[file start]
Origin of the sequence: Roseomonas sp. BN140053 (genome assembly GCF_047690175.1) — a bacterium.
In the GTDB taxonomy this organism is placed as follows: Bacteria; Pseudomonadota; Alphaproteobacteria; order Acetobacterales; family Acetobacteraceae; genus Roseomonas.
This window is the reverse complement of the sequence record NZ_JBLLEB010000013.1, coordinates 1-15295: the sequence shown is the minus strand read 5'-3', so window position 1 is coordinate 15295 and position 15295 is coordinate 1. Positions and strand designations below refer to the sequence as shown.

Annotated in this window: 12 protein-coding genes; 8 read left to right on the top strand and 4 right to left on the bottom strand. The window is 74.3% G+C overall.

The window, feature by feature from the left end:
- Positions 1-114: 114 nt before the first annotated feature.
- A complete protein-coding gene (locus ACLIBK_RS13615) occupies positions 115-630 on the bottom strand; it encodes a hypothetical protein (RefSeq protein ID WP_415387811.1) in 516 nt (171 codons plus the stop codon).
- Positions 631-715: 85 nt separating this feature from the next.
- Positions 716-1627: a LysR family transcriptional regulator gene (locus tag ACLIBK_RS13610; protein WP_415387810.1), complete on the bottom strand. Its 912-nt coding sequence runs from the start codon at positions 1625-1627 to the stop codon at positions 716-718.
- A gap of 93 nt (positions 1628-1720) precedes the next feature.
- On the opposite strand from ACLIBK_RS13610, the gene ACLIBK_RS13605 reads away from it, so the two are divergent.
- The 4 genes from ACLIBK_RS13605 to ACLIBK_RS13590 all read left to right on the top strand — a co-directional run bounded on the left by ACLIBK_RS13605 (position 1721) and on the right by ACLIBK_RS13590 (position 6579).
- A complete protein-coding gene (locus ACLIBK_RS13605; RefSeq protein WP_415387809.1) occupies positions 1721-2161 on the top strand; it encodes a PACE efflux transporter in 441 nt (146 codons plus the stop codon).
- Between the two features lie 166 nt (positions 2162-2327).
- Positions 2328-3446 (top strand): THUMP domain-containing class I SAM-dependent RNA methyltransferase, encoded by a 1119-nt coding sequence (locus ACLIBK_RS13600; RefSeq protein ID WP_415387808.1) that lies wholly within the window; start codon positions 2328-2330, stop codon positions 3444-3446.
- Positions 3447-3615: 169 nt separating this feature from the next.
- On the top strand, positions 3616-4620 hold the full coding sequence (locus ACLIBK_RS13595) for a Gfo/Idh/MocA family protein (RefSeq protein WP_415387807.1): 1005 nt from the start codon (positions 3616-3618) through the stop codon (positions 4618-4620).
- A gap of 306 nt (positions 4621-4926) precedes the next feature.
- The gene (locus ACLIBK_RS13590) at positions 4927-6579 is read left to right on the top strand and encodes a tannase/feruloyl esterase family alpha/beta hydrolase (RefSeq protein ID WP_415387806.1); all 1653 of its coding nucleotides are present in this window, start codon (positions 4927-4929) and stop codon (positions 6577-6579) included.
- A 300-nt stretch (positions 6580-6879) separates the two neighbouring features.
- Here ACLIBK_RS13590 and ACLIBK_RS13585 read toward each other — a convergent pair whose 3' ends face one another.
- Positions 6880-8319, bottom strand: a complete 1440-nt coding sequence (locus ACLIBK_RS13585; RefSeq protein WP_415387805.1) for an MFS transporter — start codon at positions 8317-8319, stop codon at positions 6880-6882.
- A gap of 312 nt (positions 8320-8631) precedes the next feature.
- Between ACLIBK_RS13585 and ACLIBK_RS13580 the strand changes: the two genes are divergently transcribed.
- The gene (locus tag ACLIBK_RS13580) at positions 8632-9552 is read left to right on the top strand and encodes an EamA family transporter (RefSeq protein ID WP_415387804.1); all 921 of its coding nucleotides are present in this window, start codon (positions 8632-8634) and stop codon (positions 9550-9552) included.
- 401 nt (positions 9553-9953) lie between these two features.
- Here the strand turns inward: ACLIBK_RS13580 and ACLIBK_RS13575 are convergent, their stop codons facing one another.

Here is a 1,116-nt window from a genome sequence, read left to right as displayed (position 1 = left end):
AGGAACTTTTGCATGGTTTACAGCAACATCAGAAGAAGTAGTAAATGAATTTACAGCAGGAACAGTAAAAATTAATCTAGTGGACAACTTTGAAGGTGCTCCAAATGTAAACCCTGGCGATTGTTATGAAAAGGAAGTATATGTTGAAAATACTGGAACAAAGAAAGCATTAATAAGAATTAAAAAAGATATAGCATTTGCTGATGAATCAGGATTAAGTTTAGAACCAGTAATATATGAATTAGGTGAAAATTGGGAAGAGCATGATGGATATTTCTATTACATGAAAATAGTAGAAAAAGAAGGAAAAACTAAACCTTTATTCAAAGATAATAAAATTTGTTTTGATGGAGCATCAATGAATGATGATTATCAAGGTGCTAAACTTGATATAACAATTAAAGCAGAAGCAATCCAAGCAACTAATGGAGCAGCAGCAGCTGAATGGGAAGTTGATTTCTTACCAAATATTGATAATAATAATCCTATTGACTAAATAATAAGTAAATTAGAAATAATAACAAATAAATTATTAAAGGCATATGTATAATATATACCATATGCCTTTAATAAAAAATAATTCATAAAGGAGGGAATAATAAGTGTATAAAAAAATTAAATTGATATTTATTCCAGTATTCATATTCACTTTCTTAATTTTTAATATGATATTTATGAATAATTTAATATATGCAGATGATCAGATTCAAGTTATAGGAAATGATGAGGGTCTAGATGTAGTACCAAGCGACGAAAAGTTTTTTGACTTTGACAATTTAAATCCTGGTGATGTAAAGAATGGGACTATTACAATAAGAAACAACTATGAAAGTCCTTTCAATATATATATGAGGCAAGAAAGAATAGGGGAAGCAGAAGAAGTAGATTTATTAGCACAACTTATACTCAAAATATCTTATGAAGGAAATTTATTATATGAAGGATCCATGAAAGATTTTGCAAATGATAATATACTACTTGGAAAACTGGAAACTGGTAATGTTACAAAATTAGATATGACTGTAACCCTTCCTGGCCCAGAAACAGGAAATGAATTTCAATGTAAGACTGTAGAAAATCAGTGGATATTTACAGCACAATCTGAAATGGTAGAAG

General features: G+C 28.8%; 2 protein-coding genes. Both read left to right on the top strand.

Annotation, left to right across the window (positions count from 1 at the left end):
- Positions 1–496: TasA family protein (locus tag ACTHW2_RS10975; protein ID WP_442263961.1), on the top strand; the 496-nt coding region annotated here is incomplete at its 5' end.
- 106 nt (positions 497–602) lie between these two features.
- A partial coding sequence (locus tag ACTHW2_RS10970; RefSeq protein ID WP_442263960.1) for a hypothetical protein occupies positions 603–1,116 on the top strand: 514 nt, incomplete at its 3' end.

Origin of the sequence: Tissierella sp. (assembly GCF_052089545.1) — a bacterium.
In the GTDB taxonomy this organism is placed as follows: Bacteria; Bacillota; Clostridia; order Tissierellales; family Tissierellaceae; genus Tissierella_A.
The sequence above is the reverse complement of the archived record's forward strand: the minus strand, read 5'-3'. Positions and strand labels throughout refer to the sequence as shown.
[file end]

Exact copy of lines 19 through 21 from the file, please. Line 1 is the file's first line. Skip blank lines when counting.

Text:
- The gene (locus ACLIBK_RS13590) at positions 4927-6579 is read left to right on the top strand and encodes a tannase/feruloyl esterase family alpha/beta hydrolase (RefSeq protein ID WP_415387806.1); all 1653 of its coding nucleotides are present in this window, start codon (positions 4927-4929) and stop codon (positions 6577-6579) included.
- A 300-nt stretch (positions 6580-6879) separates the two neighbouring features.
- Here ACLIBK_RS13590 and ACLIBK_RS13585 read toward each other — a convergent pair whose 3' ends face one another.